WASHINGTON, Sept. 18, 2000-Reeling from a
combination of troop cuts, slashed budgets and overuse, the U.S.
military is suffering from its lowest state of readiness since the
end of the Cold War, a new Heritage
Foundation study says.
Between 1992 and 2000, the Clinton administration cut national
defense by more than 500,000 personnel and $50 billion in
inflation-adjusted dollars, notes defense policy analyst Jack
Spencer. A just-released Congressional Budget Office report finds
that military funding would need to increase by $50 billion a year
simply to maintain the size of today's forces.
Since 1992, Spencer notes, the Army has lost four active
divisions and two reserve divisions-30 percent of its staff. The
Air Force is down by five tactical squadrons, 178 bombers and 30
percent of its active personnel. The naval fleet has gone from 393
ships in 1992 to 316, and the Navy has decreased its active duty
personnel by 30 percent. Even the Marines have lost
personnel-22,000 since 1992.
Despite this drastic downsizing, the pace of military
deployments has increased 16-fold over the last eight years,
including missions in Somalia (1993), Haiti (1994), Bosnia (1996),
and Iraq and Kuwait (1998). As a result of this over-extension, all
four services-Air Force, Army, Marines and Navy-face a shortage of
modernized equipment and low morale that is driving more and more
troops out of the military completely.
"Nearly a decade of misdirected policy coupled with a myopic
modernization strategy has rendered America's armed forces years
away from top form," writes Spencer, who notes that readiness
refers to a unit's ability to accomplish its assigned mission.
Logistics, available spare parts, training, equipment and morale
all contribute to readiness, he says.
Even those who deny a readiness problem can't claim the United
States is prepared to fulfill its own "National Security Strategy,"
which states that the country must be able to fight and win two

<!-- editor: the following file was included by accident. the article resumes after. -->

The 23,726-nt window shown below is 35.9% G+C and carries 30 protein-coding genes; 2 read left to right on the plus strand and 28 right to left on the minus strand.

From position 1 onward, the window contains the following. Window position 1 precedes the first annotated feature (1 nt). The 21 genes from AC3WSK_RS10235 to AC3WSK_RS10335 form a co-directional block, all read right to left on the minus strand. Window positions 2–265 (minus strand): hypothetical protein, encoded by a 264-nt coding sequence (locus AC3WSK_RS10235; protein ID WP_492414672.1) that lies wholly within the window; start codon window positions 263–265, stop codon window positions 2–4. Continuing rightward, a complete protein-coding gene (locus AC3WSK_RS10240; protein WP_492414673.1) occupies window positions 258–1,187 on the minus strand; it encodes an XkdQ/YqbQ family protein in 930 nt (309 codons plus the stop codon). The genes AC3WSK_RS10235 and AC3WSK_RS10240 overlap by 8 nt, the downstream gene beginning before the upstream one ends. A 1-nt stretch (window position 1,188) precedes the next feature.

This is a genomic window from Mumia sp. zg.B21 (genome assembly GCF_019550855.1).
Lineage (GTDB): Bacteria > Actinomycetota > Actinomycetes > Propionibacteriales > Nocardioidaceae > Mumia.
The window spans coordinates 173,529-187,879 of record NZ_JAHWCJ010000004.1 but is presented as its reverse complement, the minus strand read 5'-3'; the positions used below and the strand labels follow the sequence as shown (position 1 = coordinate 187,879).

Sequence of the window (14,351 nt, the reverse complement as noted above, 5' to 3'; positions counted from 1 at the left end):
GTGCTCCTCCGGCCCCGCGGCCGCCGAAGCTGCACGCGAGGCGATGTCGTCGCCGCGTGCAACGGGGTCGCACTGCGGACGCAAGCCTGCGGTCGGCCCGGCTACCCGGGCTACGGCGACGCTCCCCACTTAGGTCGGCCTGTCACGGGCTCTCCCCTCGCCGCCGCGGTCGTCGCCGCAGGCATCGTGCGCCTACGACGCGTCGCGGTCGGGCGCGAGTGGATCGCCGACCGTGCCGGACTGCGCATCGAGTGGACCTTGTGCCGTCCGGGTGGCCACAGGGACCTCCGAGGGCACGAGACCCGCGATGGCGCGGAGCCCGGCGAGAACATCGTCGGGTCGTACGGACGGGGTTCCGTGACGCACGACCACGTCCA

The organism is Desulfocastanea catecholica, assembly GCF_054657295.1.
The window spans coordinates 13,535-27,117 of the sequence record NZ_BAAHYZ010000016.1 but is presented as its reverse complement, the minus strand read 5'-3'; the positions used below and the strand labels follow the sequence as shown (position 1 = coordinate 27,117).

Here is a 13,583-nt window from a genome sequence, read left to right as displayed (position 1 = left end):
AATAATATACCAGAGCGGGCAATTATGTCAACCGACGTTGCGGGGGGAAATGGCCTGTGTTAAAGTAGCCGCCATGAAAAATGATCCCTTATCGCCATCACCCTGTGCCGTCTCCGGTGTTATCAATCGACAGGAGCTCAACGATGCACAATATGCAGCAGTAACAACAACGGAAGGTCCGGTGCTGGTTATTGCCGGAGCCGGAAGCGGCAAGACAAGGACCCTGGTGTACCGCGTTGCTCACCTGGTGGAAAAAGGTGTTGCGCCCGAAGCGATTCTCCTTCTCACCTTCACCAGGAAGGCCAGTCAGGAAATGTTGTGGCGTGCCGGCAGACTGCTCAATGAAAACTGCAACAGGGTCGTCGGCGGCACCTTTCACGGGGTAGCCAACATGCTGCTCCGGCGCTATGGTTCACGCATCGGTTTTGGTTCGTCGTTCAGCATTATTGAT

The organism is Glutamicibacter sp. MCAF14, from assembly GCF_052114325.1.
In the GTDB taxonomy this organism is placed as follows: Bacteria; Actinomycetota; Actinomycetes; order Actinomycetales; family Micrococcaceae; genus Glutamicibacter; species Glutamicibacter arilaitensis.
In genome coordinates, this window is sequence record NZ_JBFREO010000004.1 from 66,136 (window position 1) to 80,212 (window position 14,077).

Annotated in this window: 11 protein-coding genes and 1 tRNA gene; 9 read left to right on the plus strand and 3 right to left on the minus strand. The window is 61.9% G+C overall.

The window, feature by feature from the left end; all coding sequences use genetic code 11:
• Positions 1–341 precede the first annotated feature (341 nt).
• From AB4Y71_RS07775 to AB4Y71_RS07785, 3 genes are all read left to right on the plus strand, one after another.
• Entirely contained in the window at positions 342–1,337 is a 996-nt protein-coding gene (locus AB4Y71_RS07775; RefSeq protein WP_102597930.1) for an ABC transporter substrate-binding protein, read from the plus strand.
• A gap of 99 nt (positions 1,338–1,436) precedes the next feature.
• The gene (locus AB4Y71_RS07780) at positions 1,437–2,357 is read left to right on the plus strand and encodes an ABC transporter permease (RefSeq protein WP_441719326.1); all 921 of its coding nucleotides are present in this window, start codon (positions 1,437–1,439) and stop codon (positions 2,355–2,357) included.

major regional conflicts during overlapping timeframes, Spencer
says. Key senior military officers-including Commandant of the
Marines Corps Gen. James Jones, former Chief of Naval Operations
Adm. Jay Johnson, and Air Force Chief of Staff Gen. Michael
Ryan-have expressed serious concerns about the ability of their
respective services to carry out this strategy.
The services are also short of critical equipment, including
night-vision goggles, chemical-agent monitors and
global-positioning units, Spencer says. Some equipment is aging
faster than it can be replaced, such as 20-year-old U.S. fighter
aircraft that were designed to last 15 years. A Pentagon spokesman
said earlier this year that spare parts are so scarce that the Air
Force has been forced to "cannibalize" perfectly good aircraft.
"When smaller, more poorly equipped forces deploy for more
missions, the result is increased wear-and-tear and longer
deployments for servicemen," Spencer says. "The result is a
military weakened by aging equipment, low morale and inadequate
The Clinton administration has deployed U.S. troops 34 times in
less than eight years. During the entire Cold War (a 40-year
period), the military was committed to comparable deployments just
10 times, Spencer writes. Today, for example, the Army has 144,716
soldiers in 126 countries, with the Kosovo campaign alone costing
U.S. taxpayers $15 billion to date.
Spencer says it's no surprise the military is not meeting its
retention rates, particularly when more than 5,000 personnel are
forced to live on food stamps. A 1999 Navy survey to gauge the
morale of its junior officers found 82 percent answered negatively,
citing poor leadership, inadequate pay, and insufficient parts and
equipment. The Air Force missed its 1999 retention goal by 5,000
airmen and expects to be down 1,500 pilots by the end of 2002.